Common Age Related Diseases
There are several classes of health issues that confront today's seniors. Some of them are chronic conditions that, while at least theoretically capable of showing up at a younger age, are typically seen with the highest frequency in older patients. These diseases include:
As people grow older, cumulative wear and tear on the cartilage and supportive tissue of the joints begins to produce the inflammation, pain, and stiffness characteristic of this condition.
Years of depletion of calcium from the bones gradually makes them more brittle, until some seniors are at risk of disabling bone breakage from even simple falls. Calcium depletion is especially a problem for post-menopausal women, who are no longer protected from this loss by naturally-occurring estrogen.
- Cardiovascular disease
Years of strain on the heart, exacerbated by gradual accumulation of cholesterol plaques in blood vessels, can set seniors up for a variety of heart and circulatory problems.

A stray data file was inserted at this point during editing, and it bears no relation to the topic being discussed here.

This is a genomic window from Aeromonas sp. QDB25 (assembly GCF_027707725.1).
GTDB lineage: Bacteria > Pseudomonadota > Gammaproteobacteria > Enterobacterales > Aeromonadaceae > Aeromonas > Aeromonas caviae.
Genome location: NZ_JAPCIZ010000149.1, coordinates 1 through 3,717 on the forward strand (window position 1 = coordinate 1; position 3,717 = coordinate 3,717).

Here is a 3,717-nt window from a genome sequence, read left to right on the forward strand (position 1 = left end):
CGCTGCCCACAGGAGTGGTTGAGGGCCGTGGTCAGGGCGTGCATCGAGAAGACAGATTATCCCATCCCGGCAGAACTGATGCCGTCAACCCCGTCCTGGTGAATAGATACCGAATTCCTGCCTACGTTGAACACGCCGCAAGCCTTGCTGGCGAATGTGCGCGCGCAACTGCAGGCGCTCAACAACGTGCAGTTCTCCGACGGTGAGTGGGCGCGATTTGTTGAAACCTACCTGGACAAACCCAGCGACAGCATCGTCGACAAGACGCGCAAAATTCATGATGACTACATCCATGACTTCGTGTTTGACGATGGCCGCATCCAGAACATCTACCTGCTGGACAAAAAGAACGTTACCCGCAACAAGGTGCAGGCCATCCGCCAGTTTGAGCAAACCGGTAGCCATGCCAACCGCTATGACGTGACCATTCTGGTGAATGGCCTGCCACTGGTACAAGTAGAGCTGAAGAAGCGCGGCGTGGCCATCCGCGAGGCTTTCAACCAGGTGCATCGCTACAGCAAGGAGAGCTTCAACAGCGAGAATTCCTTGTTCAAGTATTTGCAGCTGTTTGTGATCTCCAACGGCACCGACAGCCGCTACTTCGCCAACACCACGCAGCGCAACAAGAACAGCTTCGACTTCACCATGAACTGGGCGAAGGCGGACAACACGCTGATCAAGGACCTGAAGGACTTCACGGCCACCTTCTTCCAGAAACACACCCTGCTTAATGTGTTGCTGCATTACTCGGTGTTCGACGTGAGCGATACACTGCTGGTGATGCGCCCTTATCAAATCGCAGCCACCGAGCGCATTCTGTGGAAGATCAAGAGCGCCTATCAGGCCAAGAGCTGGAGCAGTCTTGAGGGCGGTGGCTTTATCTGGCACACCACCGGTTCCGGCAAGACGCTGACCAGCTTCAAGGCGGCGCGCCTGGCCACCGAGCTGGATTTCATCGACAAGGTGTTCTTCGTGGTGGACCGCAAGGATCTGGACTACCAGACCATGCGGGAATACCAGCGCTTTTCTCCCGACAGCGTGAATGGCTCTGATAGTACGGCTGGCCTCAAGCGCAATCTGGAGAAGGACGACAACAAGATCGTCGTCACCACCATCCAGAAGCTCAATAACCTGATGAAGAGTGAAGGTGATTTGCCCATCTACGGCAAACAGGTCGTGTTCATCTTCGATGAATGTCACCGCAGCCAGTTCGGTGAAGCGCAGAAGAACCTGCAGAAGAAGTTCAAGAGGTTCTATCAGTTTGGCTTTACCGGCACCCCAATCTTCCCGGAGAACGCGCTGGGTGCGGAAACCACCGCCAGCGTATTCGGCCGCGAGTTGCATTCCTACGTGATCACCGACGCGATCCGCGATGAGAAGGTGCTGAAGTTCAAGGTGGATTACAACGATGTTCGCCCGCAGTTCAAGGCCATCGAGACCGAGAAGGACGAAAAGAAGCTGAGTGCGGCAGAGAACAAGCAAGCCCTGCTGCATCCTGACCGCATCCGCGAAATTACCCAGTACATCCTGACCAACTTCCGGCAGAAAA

After decades of research, we still have many more questions than answers about this troubling syndrome that can rob seniors of their memory and independence.
Years of eating patterns that have put a strain on the body's ability to regulate blood sugar with insulin can lead to adult-onset diabetes in one's later years, along with all the additional risks diabetes brings along to the heart, circulatory system, eyesight, and more.
There are also many acute health problems whose rate of occurrence increases with age, such as stroke and heart attack. These are very frequently traceable to one or more of the chronic conditions outlined above—for instance, a senior with cardiovascular disease or diabetes is at an obviously increased risk for a stroke or heart attack.